The 4 Pass loop is 23.4 mi. in length and is best hiked in the mid to late summer months. The loop takes approximately 4 to 5 days to complete and requires acclimation to high altitude. All of the four mountain passes climb above twelve thousand feet above sea level and much of the hiking is spent above ten thousand feet in elevation. See my backpacking guide for information about acclimating to high altitude.
Day 1 – Start from the West Maroon Portal at Maroon Lake and head toward the far end of the lake onto West Maroon Trail #1970. You will be entering the Maroon Bells Snowmass Wilderness here. Be sure to grab a permit and to attach it to your pack. Head for Crater Lake stopping for a snack to enjoy the views. Note the unique close up perspective of the Maroon Bells, then continue up the W. Maroon Valley to several campsites located near the trail. (5 miles)
Day 2 – Head for West Maroon Pass early in the morning. Pause to enjoy the views from the pass, then descend a series of switchbacks. Take the right fork at the trail junction (North Fork Trail #1974) to head up Frigid Air Pass. Beyond the pass lies the verdant Fravert Basin. Stay the night at one of the campsites here. Arrive early, because campsites fill quickly. Campsites are numbered and marked with a stake. (5 miles)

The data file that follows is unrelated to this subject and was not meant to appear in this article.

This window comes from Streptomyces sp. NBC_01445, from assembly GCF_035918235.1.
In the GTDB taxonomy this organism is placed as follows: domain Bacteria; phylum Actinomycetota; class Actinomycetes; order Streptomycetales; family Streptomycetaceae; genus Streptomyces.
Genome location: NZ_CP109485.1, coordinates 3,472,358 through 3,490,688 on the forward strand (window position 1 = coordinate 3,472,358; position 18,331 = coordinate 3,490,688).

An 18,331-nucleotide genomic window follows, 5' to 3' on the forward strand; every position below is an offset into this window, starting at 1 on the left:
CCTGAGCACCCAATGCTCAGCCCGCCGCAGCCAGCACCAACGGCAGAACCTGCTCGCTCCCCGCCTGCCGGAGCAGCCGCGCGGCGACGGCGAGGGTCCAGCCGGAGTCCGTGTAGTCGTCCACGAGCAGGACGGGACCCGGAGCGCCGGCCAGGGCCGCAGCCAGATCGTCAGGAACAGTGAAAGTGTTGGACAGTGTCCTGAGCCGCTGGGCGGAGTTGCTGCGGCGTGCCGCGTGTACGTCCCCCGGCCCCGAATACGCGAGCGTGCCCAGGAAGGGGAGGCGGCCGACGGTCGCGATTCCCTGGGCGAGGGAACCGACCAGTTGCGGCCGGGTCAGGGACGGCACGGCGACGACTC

Day 3 – Today, you’ll descend from the Fravert Basin following the descent of the North Fork of the Crystal River. After a steep drop over some trail switchbacks, trail #1974 joins trail #1976, the North Fork Cutoff Trail. Take the N. Fork cutoff toward the next pass, Trail Rider Pass. The trail will connect with Geneva Lake Trail (#1973) but you may never notice the change in the name of the trail. Climb the switchbacks to the top of Trail Rider Pass and enjoy the views of Snowmass Peak and Snowmass Lake below. Then head for camp at Snowmass Lake. (7 mi.)
Day 4 – From Snowmass Lake, take the Maroon Snowmass Trail (#1975) toward the last pass, Buckskin Pass. The Maroon Snowmass Trail drops from Snowmass Lake into a boggy area before ascending to 12,462 ft. Buckskin Pass. Enjoy the views of the north face of Maroon Bells on the right, and of purple hued Pyramid Peak straight ahead. Descend into Minnehaha Gulch where you will camp for the night. (5 mi.)
Day 5 – For the final leg of the loop, descend from your camp site continuing on trail #1975 toward Crater Lake. At the lake, make a left heading back toward Maroon Lake on the trail you first arrived on 5 days before. (3 mi.)
Wilderness Rules and Regulations
The majority of the 4 Pass loop is contained in the Maroon Bells and Snowmass Wilderness. Due to the heavy useage of the wilderness, avoiding campfires is recommended. Be sure to obey all wilderness regulations, including but not limited to:
- Camp in designated camp sites
- Camp over 100 ft. from lakes and streams
- No campfires permited 1/4 mile from Crater Lake, Snowmass Lake.
- No motor vehicle, bicycle use within wilderness boundaries.
I recommend the Trails Illustrated Maroon Bells, Redstone, Marble (#128) topographic map. The map contains the entire Maroon Bells wilderness area, including the 4 Pass loop.
The 4 Pass Loop is featured as one of the backpacking trips in our own Backpacking Guide to Colorado’s Top 8 Trails.
Backpacking Guide to Colorado’s Top 8 Trails [ eBook ]